The studio portions of the film are great and the feature is worth watching just for those. Little Easter eggs even pop up, like the Capt. Hook maquette seen in the maquette department, which Leonard Maltin pointed out in his introduction. The Reluctant Dragon and Baby Weems animated sequences are what slows this film down and hurt it. The full-length feature was released during an animator’s strike at the studio making it necessary for this blend of live-action and animation, but unfortunately the quality of the animation sticks out like a sore thumb. Like I said, the film isn’t necessarily bad, but this feature is the weakest on paper in a line-up of some classic and rare productions.
Rating – B
11:00 PM – Davy Crockett, King of the Wild Frontier (1955)
The individual Davy Crockett episodes from the Disneyland series might not be seen often anymore, but the legacy definitely lives on. In fact, it would probably be difficult to find a Disney fan, with the exception of infants and children, who isn’t familiar with at least “The Ballad of Davy Crockett” which connects the Davy Crockett stories all together. Davy Crockett, King of the Wild Frontier (1955) finally gets some love though during the “Treasures from the Disney Vault” block. The best way to describe Davy Crockett, King of the Wild Frontier is how Leonard Maltin did so in his opening introduction. This film is actually a combination of the first three Disneyland episodes based on Davy Crockett, played by Fess Parker, and his companion George Russel, played by Buddy Ebsen who later became Jed Clampett in The Beverly Hillbillies.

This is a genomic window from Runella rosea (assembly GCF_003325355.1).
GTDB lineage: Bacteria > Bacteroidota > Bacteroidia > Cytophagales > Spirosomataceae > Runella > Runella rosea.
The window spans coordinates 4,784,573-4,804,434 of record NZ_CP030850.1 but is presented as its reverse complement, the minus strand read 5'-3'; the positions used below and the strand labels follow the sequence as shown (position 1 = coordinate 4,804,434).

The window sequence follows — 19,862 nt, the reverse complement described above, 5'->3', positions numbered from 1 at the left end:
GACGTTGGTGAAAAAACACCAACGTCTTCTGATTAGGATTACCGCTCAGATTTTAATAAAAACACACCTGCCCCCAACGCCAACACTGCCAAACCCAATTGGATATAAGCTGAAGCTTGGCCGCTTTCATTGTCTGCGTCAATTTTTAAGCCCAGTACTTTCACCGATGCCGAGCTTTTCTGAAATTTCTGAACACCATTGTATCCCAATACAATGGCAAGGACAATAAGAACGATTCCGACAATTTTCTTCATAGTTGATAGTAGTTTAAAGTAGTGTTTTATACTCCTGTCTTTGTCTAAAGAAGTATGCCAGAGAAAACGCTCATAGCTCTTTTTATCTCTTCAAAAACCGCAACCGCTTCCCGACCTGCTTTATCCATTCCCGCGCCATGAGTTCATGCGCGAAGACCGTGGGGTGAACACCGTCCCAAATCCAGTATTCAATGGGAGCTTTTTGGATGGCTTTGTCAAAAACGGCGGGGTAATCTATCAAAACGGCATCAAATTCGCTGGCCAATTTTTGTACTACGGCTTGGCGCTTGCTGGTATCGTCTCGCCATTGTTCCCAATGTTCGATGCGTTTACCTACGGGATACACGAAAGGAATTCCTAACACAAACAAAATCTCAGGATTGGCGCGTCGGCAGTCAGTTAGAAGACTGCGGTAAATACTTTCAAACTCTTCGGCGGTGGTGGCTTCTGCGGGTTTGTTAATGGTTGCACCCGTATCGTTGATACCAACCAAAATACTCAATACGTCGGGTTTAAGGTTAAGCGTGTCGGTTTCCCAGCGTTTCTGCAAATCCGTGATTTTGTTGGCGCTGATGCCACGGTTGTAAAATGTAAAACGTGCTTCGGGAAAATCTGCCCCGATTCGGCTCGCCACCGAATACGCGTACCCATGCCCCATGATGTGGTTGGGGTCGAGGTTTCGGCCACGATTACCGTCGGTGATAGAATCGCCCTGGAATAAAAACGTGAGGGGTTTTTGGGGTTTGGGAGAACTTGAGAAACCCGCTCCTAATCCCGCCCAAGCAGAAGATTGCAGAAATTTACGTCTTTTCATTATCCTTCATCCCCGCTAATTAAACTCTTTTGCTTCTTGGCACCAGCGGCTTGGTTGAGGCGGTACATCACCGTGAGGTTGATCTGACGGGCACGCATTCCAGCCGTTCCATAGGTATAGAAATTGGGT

The first episode, Davy Crockett, Indian Fighter, introduces Davy Crockett and shows his battles with the Creek Indians under General Andrew Jackson as well as a glimpse of his home life and time in the wilderness. The second episode, Davy Crockett Goes to Congress, tells the tale of Davy Crockett being elected to the House of Representatives and his glorious exit after opposing a bill trying to illegally take Indian treaty lands. The final episode, Davy Crockett at the Alamo, shows Davy Crockett’s last great battle alongside George Russel, Jim Bowie and volunteer troops against Mexican troops. These three episodes were released over the course of three months and then the film was released three months later. Davy Crockett remained so popular that Disney went back and made two more episodes for Disneyland that were essentially prequels and later it also became a standalone film. Davy Crockett, King of the Wild Frontier has been released before on DVD and the individual episodes were released on the the Walt Disney Treasures: Davy Crockett – The Complete Televised Series release.